wein.plus
Attention
You are using an old browser that may not function as expected.
For a better, safer browsing experience, please upgrade your browser.

Log in Become a Member

Mistral

A cold downslope wind (also Mistrau, Magistral, Mestral, Maestrale); see under wind.

In meteorology, wind (Latin ventus for blowing) is a directional, stronger movement of air in the earth's atmosphere as one of the many factors in the weather or in the long-term weather patterns of the climate. The main cause of wind is spatial differences in air pressure distribution. Air particles move from the area with the higher air pressure (the high pressure area) to the area with the lower air pressure (the low pressure area) until the air pressure is equalised. The greater the difference between the air pressure values, the more violently the air masses flow into the area with the lower air pressure and the stronger the wind resulting from the air movement. Wind speeds of 62 kilometres per hour or more are referred to as a storm (wind force 8) and wind speeds of 118 kilometres per hour or more are referred to as a hurricane (wind force 12 = maximum). The wind direction is usually given in the form of a compass direction from which the wind is coming.

Winnd - Video

The video clip (click to view) clearly illustrates the physical causes of wind.

Types of wind

There are different types of wind, including localised winds such as sea and land breezes, downslope winds, mountain and valley winds, as well as large-scale winds such as trade winds, polar and westerly winds. In addition, winds are categorised according to the height of the contraction into surface winds, high-altitude winds and tubular jet streams. Whirlwinds are winds that blow in vortices or rotate. Strong air movements can have both positive and negative effects in viticulture. Lower wind strength helps to maintain the important humidity in the rows of vines, which is particularly important in dry areas. Moist sea winds can have a positive moderating influence in dry or low-precipitation areas such as Portugal, California and South Australia.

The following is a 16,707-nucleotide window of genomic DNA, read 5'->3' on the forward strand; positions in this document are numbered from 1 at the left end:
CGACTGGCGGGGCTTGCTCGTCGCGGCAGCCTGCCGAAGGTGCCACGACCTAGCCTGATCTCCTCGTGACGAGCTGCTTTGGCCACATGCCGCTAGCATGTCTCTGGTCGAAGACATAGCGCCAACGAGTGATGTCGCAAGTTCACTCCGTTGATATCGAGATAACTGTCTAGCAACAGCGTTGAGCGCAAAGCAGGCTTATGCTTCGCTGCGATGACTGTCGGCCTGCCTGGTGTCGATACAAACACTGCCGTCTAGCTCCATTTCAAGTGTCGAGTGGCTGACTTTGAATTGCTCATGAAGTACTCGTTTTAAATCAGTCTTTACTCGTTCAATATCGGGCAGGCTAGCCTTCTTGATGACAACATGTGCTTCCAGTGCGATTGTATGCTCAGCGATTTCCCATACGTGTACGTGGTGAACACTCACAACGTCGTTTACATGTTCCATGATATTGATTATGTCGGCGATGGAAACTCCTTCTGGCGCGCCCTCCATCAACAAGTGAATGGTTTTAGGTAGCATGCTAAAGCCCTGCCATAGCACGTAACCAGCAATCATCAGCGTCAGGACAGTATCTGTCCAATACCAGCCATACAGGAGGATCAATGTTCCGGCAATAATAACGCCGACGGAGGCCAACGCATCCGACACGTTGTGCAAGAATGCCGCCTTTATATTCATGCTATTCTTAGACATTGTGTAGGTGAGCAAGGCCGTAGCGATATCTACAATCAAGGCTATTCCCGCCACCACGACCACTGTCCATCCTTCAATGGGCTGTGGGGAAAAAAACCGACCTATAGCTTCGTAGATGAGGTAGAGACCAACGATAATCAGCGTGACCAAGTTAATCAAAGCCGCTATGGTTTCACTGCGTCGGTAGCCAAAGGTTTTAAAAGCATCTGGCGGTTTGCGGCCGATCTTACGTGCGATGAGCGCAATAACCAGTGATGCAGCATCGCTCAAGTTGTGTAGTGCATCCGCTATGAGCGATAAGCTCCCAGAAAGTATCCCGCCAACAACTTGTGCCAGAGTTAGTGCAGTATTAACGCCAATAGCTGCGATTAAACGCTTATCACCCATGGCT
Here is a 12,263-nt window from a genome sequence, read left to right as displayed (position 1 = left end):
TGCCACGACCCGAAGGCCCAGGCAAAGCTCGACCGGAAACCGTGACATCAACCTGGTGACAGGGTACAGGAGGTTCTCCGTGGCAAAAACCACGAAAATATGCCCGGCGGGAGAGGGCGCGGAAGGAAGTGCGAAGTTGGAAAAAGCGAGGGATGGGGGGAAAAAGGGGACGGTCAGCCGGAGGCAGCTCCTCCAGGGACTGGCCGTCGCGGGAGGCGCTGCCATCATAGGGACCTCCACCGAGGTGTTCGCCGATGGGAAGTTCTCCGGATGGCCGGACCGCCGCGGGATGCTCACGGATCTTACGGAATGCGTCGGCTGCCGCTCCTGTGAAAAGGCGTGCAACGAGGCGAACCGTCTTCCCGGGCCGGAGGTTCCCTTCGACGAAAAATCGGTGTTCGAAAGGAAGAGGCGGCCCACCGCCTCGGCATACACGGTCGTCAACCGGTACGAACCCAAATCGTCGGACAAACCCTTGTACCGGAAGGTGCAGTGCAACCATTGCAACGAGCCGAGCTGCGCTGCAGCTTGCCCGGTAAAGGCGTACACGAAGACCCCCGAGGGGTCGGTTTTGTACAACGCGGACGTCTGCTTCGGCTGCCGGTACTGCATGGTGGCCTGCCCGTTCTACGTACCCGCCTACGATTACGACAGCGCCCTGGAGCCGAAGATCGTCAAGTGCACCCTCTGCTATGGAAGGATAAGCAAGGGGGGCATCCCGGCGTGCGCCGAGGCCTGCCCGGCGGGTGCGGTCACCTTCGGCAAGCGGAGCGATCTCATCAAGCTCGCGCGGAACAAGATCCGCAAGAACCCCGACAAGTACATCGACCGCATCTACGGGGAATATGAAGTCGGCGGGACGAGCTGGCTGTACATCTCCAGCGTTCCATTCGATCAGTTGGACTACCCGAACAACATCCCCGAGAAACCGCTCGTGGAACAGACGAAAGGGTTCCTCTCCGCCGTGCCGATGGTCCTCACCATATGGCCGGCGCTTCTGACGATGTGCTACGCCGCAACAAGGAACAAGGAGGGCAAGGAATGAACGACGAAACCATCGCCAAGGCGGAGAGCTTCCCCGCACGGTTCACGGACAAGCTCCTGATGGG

Autan

The Autan (lat. Altanus = "the one blowing from the high sea") is a south-easterly wind in south-west France in the region around Toulouse and in the Tarn department (e.g. in the Gaillac and Pays d'Oc areas). It is a continuation of the Marin, which blows along the Mediterranean coast. Its gusts can reach over 100 kilometres per hour. It is divided into the "Autan blanc" (cold, dry, fair weather wind) and the "Autan noir" (warm, humid wind that can bring rain and thunderstorms).

Bise

Bise (from the Germanic Bĭsōn = to storm around) is a cold, dry wind. Cool air usually flows southwards from a strong area of high pressure in the north or north-east of Europe. The wind occurs in southern France (in the Rhône valley, for example, in the Côte Rôtie area), Switzerland and Italy. It is usually associated with clear weather. However, it can also bring overcast weather as "bise noire", possibly combined with clouds and rain.

Bora

The gusty downslope wind bora (derived from Boreas, the god of the north winds; Croatian Bura, Slovenian Burja, Italian Bora scura = cold gust of wind, cold downpour) is particularly dangerous and occurs on various coasts on the Adriatic, mainly in winter. It affects Italy (see Carso), Slovenia (see Primorska), Montenegro and Croatia. With wind...

Voices of our members

Sigi Hiss

There is a vast number of sources on the web where one can acquire knowledge about wine. But none has the scope, timeliness and accuracy of the information in the encyclopaedia at wein.plus. I use it regularly and rely on it.

Sigi Hiss
freier Autor und Weinberater (Fine, Vinum u.a.), Bad Krozingen

The world's largest Lexicon of wine terms.

26,415 Keywords · 47,049 Synonyms · 5,323 Translations · 31,749 Pronunciations · 206,578 Cross-references
made with by our author Norbert F. J. Tischelmayer. About the Lexicon

EVENTS NEAR YOU

PREMIUM PARTNERS